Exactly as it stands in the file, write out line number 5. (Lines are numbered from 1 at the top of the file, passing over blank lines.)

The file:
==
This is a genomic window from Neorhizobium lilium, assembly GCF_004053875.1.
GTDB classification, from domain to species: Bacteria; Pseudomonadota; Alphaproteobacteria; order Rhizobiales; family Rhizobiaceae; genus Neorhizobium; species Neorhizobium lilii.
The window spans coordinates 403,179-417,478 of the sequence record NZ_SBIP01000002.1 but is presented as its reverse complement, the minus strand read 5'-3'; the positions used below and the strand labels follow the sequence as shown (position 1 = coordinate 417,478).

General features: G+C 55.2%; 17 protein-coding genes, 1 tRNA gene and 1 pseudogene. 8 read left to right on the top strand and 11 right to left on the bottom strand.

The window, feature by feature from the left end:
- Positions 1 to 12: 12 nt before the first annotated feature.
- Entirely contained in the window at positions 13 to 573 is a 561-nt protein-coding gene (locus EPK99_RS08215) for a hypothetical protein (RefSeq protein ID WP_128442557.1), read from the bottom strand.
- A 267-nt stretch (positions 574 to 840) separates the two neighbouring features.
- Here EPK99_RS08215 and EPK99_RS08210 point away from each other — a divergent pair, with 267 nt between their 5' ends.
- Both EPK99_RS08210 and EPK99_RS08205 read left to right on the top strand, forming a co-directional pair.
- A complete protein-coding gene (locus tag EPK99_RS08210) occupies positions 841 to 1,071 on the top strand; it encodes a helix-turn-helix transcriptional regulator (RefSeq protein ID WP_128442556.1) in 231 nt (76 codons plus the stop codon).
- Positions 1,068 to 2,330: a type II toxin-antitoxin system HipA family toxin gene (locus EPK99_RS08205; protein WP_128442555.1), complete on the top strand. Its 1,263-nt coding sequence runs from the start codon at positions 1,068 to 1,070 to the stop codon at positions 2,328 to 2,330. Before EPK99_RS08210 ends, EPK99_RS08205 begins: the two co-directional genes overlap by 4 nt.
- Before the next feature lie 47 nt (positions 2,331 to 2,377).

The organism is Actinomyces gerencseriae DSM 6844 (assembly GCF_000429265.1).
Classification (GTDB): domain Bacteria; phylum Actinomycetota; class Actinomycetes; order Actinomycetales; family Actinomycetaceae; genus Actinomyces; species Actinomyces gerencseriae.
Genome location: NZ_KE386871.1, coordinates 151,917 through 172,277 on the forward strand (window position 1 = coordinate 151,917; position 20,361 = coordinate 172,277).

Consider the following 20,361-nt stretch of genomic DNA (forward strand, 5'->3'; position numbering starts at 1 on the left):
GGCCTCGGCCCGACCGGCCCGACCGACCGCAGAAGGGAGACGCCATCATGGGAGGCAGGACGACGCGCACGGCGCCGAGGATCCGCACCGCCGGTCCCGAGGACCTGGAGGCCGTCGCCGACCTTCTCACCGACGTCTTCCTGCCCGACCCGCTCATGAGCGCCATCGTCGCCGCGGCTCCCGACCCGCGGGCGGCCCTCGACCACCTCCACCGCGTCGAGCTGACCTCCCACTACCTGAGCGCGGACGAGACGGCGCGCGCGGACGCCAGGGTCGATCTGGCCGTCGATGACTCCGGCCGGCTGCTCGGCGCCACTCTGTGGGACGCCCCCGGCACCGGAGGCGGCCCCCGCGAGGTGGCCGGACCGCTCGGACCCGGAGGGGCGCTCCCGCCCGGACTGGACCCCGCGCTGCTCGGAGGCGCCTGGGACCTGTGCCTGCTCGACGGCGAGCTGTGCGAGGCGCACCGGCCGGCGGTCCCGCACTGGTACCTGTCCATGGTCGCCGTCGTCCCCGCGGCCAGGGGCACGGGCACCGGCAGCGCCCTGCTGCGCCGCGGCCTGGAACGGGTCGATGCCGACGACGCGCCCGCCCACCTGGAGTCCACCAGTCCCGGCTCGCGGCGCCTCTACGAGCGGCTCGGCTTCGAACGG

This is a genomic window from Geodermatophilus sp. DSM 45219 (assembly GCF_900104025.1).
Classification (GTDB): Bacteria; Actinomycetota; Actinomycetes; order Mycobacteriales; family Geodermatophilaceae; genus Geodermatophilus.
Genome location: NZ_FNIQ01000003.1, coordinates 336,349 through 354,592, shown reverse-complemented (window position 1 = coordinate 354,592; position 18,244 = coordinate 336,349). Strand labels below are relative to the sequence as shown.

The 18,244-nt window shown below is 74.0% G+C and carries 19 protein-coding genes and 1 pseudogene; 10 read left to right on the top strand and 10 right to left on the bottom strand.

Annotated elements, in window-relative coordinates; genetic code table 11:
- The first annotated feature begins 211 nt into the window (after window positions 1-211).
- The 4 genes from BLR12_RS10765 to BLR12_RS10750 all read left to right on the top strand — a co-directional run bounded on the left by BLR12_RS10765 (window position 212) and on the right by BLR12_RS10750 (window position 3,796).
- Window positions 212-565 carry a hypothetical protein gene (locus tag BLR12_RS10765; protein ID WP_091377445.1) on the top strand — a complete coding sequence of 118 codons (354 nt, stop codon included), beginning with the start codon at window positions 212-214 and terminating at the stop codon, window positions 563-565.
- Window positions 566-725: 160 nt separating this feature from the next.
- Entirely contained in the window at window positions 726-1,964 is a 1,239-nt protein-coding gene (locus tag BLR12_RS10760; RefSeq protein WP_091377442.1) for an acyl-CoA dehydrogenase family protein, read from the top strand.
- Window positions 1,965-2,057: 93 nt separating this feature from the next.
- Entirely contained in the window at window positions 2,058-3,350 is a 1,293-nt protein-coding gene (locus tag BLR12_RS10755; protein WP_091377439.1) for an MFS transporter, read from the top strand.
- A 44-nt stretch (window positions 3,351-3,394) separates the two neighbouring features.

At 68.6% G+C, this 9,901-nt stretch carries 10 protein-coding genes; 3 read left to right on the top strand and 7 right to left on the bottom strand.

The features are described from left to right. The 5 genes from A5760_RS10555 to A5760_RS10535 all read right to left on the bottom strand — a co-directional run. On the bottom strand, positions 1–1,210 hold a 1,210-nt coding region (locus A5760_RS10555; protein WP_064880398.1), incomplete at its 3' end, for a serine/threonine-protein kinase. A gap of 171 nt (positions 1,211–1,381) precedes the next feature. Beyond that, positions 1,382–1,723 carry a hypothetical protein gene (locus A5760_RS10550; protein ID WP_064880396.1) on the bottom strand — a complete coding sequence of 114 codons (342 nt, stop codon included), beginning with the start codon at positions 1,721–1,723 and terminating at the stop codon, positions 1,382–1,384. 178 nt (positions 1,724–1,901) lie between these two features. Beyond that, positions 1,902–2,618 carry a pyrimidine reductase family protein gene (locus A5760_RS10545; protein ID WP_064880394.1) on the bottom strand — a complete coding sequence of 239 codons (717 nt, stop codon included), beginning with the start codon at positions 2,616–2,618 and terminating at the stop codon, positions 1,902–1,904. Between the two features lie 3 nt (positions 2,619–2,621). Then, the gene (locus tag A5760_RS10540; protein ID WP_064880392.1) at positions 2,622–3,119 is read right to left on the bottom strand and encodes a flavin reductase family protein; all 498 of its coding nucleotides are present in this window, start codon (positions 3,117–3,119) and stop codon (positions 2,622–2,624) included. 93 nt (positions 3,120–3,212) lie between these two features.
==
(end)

The window, feature by feature from the left end: